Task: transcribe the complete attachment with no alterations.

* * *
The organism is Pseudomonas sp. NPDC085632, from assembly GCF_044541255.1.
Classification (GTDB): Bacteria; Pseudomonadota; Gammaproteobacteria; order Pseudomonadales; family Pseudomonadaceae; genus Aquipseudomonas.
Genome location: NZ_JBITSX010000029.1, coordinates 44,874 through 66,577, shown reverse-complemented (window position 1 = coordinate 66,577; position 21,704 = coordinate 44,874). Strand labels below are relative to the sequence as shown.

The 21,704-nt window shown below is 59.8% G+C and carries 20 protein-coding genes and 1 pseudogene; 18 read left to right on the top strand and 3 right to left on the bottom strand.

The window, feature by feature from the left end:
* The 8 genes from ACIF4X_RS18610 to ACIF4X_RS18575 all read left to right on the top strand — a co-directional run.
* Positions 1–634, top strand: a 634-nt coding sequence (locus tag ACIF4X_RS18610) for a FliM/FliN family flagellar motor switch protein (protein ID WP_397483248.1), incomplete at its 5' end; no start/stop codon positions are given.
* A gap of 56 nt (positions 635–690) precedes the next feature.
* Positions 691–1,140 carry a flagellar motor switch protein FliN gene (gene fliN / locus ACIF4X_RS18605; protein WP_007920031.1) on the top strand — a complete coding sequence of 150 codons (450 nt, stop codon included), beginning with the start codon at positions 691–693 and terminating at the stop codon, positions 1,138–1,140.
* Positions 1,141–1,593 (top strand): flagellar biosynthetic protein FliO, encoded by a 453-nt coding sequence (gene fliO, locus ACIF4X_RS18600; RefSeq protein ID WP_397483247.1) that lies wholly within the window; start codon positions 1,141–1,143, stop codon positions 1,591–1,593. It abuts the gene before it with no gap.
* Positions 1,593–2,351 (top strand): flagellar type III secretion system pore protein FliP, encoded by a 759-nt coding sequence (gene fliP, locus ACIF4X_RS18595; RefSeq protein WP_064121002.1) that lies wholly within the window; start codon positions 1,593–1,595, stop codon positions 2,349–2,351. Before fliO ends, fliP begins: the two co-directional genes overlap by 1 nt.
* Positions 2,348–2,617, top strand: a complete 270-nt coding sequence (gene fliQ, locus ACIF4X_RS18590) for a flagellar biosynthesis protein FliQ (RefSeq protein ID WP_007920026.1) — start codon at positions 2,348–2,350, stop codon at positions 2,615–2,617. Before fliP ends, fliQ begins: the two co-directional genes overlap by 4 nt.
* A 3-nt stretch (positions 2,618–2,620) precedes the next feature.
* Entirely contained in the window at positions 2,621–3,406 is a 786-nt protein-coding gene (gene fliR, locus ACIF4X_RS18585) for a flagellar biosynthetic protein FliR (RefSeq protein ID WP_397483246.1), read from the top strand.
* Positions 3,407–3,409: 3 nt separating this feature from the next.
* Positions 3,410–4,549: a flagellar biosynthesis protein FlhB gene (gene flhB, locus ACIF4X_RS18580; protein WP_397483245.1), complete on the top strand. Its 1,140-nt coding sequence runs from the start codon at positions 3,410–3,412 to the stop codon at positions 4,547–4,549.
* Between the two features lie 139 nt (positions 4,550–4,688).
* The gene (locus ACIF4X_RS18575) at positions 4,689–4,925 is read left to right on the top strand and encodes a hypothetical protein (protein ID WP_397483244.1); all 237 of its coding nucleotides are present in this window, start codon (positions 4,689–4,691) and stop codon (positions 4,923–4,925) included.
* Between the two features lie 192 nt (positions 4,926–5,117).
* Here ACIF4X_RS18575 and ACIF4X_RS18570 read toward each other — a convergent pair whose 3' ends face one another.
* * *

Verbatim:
The organism is Pseudomonas sp. NPDC085632, from assembly GCF_044541255.1.
Classification (GTDB): Bacteria; Pseudomonadota; Gammaproteobacteria; order Pseudomonadales; family Pseudomonadaceae; genus Aquipseudomonas.
Genome location: NZ_JBITSX010000029.1, coordinates 44,874 through 66,577, shown reverse-complemented (window position 1 = coordinate 66,577; position 21,704 = coordinate 44,874). Strand labels below are relative to the sequence as shown.

The 21,704-nt window shown below is 59.8% G+C and carries 20 protein-coding genes and 1 pseudogene; 18 read left to right on the top strand and 3 right to left on the bottom strand.

The window, feature by feature from the left end:
* The 8 genes from ACIF4X_RS18610 to ACIF4X_RS18575 all read left to right on the top strand — a co-directional run.
* Positions 1–634, top strand: a 634-nt coding sequence (locus tag ACIF4X_RS18610) for a FliM/FliN family flagellar motor switch protein (protein ID WP_397483248.1), incomplete at its 5' end; no start/stop codon positions are given.
* A gap of 56 nt (positions 635–690) precedes the next feature.
* Positions 691–1,140 carry a flagellar motor switch protein FliN gene (gene fliN / locus ACIF4X_RS18605; protein WP_007920031.1) on the top strand — a complete coding sequence of 150 codons (450 nt, stop codon included), beginning with the start codon at positions 691–693 and terminating at the stop codon, positions 1,138–1,140.
* Positions 1,141–1,593 (top strand): flagellar biosynthetic protein FliO, encoded by a 453-nt coding sequence (gene fliO, locus ACIF4X_RS18600; RefSeq protein ID WP_397483247.1) that lies wholly within the window; start codon positions 1,141–1,143, stop codon positions 1,591–1,593. It abuts the gene before it with no gap.
* Positions 1,593–2,351 (top strand): flagellar type III secretion system pore protein FliP, encoded by a 759-nt coding sequence (gene fliP, locus ACIF4X_RS18595; RefSeq protein WP_064121002.1) that lies wholly within the window; start codon positions 1,593–1,595, stop codon positions 2,349–2,351. Before fliO ends, fliP begins: the two co-directional genes overlap by 1 nt.
* Positions 2,348–2,617, top strand: a complete 270-nt coding sequence (gene fliQ, locus ACIF4X_RS18590) for a flagellar biosynthesis protein FliQ (RefSeq protein ID WP_007920026.1) — start codon at positions 2,348–2,350, stop codon at positions 2,615–2,617. Before fliP ends, fliQ begins: the two co-directional genes overlap by 4 nt.
* A 3-nt stretch (positions 2,618–2,620) precedes the next feature.
* Entirely contained in the window at positions 2,621–3,406 is a 786-nt protein-coding gene (gene fliR, locus ACIF4X_RS18585) for a flagellar biosynthetic protein FliR (RefSeq protein ID WP_397483246.1), read from the top strand.
* Positions 3,407–3,409: 3 nt separating this feature from the next.
* Positions 3,410–4,549: a flagellar biosynthesis protein FlhB gene (gene flhB, locus ACIF4X_RS18580; protein WP_397483245.1), complete on the top strand. Its 1,140-nt coding sequence runs from the start codon at positions 3,410–3,412 to the stop codon at positions 4,547–4,549.
* Between the two features lie 139 nt (positions 4,550–4,688).
* The gene (locus ACIF4X_RS18575) at positions 4,689–4,925 is read left to right on the top strand and encodes a hypothetical protein (protein ID WP_397483244.1); all 237 of its coding nucleotides are present in this window, start codon (positions 4,689–4,691) and stop codon (positions 4,923–4,925) included.
* Between the two features lie 192 nt (positions 4,926–5,117).
* Here ACIF4X_RS18575 and ACIF4X_RS18570 read toward each other — a convergent pair whose 3' ends face one another.